Jennifer Byers, complainant, filed this charge on July 21, 1997, alleging employment discrimination on the basis of pregnancy. She claimed that while she was out on maternity leave after January 31, 1997, respondent failed to keep his promise to pay her, and then replaced her with another employee. When complainant was ready to come back to work, respondent allegedly offered her only part-time hours, instead of her former, full-time position.
Respondent denied discriminating against complainant. The Commission conducted an investigation, and Commissioner Evelyn Hubal found Probable Cause to credit the allegation that respondent did not return complainant to her former position. Conciliation having failed, a hearing was held in this matter on July 20, 1999.
At the hearing, complainant and her sister, Melanie Byers, testified on complainant's behalf. The respondent called the following witnesses: Joseph St. Cyr, owner and president of Joe's Air Express, Inc.; Robert Rheaume, Jr., owner of Queen City Air; Cindy L. Gratton, operations manager of Queen City Air; Debbie Wilber, operations manager of Joe's Air Express; Deborah Norton, employee of respondent; and Rosalie Hodgdon, employee of respondent.
I. Factual Background
Joseph St. Cyr is the president and sole shareholder of Joe's Air Express, Inc., a corporation located on Holt Avenue in Manchester, NH. The company operates out of a building housing other package delivery companies, including Queen City Air. Queen City Air is owned by Robert Rheaume, and managed by Cindy Gratton.
Joe's Air Express, Inc. was managed, during the time in question, by Debbie Wilber, who lived with St. Cyr. St. Cyr came in each morning from approximately 6:30 AM until 8:30 AM, to review the day's work, but was otherwise absent. Wilber took a leave of absence for approximately two months some time during the late summer or early fall of 1996, but had returned to work after that. She continued to call in payroll while on leave.
Complainant was hired by respondent in July 1995, when she was 22 years old. She worked first as a part-time driver, then became an evening dispatcher, becoming a full-time employee sometime in early 1996. In September 1996, complainant became day dispatcher and received a $50.00 wage increase, bringing her salary to $450.00 per week. The parties dispute whether complainant was a supervisor/dispatcher, or just a dispatcher.
On January 31, 1997, complainant worked for the day and then left and went to the hospital, where her third child was born. Prior to going out on maternity leave, complainant had undertaken to arrange coverage of her position during the time she would be out. She asked Adam Chapman, who was then the evening dispatcher, to cover her daytime duties, and asked her sister Melanie to cover Chapman's position temporarily. Melanie Byers had been employed by Joe's since August 1995.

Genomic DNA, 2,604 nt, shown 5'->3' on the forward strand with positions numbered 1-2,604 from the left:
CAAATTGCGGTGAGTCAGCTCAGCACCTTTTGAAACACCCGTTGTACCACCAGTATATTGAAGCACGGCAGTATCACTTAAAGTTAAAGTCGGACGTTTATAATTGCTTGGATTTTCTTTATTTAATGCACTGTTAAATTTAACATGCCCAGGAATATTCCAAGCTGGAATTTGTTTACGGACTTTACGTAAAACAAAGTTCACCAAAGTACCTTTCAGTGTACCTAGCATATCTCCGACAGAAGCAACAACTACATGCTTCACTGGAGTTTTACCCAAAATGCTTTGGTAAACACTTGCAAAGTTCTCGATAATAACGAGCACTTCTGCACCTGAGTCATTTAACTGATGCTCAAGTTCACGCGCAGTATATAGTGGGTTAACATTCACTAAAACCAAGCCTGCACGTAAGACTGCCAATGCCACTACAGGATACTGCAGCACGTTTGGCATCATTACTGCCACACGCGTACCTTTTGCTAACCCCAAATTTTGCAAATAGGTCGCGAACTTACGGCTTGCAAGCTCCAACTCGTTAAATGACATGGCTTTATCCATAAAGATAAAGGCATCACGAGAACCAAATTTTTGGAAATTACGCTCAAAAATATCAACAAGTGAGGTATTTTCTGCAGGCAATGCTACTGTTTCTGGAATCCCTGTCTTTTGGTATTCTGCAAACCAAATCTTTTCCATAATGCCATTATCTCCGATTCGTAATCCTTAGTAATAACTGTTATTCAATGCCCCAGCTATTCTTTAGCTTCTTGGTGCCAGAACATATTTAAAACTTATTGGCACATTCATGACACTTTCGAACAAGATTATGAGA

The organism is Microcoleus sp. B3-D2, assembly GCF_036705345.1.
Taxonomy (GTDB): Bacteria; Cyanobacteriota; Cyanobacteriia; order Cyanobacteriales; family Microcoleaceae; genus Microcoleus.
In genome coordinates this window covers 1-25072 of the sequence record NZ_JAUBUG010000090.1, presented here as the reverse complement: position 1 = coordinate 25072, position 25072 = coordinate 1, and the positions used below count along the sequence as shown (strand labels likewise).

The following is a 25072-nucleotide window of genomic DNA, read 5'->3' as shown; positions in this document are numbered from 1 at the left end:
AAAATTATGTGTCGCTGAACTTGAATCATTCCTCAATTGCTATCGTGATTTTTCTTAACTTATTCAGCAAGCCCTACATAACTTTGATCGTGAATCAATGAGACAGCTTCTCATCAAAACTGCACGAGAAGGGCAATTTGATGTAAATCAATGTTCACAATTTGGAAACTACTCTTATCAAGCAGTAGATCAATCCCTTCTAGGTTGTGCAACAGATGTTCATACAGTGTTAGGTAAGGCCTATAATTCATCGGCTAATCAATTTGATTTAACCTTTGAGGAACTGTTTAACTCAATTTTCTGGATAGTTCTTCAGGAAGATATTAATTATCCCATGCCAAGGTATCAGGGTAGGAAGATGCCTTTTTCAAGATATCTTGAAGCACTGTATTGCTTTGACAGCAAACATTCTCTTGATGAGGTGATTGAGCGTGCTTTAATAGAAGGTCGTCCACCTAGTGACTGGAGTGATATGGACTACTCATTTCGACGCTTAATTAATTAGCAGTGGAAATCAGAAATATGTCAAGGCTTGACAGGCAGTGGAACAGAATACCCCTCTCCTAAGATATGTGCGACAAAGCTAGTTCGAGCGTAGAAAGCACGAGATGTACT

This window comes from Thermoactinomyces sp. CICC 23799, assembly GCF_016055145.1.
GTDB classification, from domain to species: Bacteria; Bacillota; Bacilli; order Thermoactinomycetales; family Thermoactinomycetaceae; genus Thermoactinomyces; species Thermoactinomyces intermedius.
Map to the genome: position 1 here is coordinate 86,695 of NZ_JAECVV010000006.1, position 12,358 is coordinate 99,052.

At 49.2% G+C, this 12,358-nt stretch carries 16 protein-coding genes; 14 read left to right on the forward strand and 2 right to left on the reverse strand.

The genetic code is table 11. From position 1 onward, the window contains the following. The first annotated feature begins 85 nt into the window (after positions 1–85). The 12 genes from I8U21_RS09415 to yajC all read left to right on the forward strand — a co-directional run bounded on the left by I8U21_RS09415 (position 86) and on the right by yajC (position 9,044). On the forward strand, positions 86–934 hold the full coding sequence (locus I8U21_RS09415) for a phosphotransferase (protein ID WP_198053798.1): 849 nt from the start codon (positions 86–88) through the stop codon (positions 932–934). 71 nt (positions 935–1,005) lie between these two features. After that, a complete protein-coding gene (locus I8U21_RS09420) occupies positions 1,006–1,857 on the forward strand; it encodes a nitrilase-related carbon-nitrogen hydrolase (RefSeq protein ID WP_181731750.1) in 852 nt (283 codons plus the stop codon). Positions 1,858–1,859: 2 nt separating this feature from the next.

When Wilber saw complainant training Chapman and learned of complainant's plan for covering her position, Wilber stopped the training. Wilber asked a driver, Deborah Norton, to cover complainant's position on a temporary basis when complainant went out on maternity leave. Norton, who had worked for respondent since 1992, had given her two-week notice sometime after Christmas, but agreed to stay on and learn to do dispatching.
Complainant alleges that shortly after her child was born, Wilber introduced Norton as the "new supervisor." Melanie Byers heard this and repeated it to complainant. Complainant called St. Cyr and told him she was concerned. St. Cyr allegedly told complainant not to believe everything she heard, and that her job was there for her. St. Cyr denies that this conversation took place.
Complainant alleges further that several weeks after her son was born, but prior to February 28, she brought her baby to the Holt Avenue location to show Cindy Gratton. She and Cindy talked, and during the conversation, Gratton put her fingers to her lips, said "Shh" and wrote complainant a note (Complainant's Exhibit #l) . The note, which is undated, says: "You have to be hired back @ same level! -- Against law! Suit! Deb. W. introduced Debbie N. to Denise as new supervisor 2 days ago." Gratton admits writing the note but has no recollection of when or why the note was written, to whom, or what the words mean.
Complainant alleges that on February 28, she called St. Cyr to inquire about: coming back to work. She had taken only four weeks leave but needed the money. She states that St. Cyr stuttered and told her he had filled her position. St. Cyr allegedly offered her 15-20 hours in a "floater" position. (St. Cyr denies making these statements.)
Complainant alleges that at that point she contacted Gratton about the possibility of working for Queen City Air. Gratton hired her and she started work on March 17, 1997, at a rate of $9.00 per hour. Gratton gave her the name of an attorney to consult. Complainant continued to work for Gratton until July 3, 1997, when she quit. Complainant testified that she quit because word had gotten out that she was contemplating filing a discrimination charge against St. Cyr, and she could not handle the way people in the building treated her.
II. Legal Standards
Under RSA 354-A:7, it is an unlawful discriminatory practice for any employer to refuse to hire or employ, or to bar or to discharge from employment, any individual because of that individual's sex. RSA 354-A:7, VI states: "For purposes of this chapter, the word "sex"^ includes pregnancy and medical conditions which result from pregnancy."
RSA 354-A:7, VI, requires employers to permit female employees to take leave of absence for the period of temporary physical disability resulting from pregnancy, childbirth or related medical conditions. When the employee is physically able to return to work, her original job or a comparable position shall be made available to her by her employer unless business necessity makes this impossible or unreasonable.1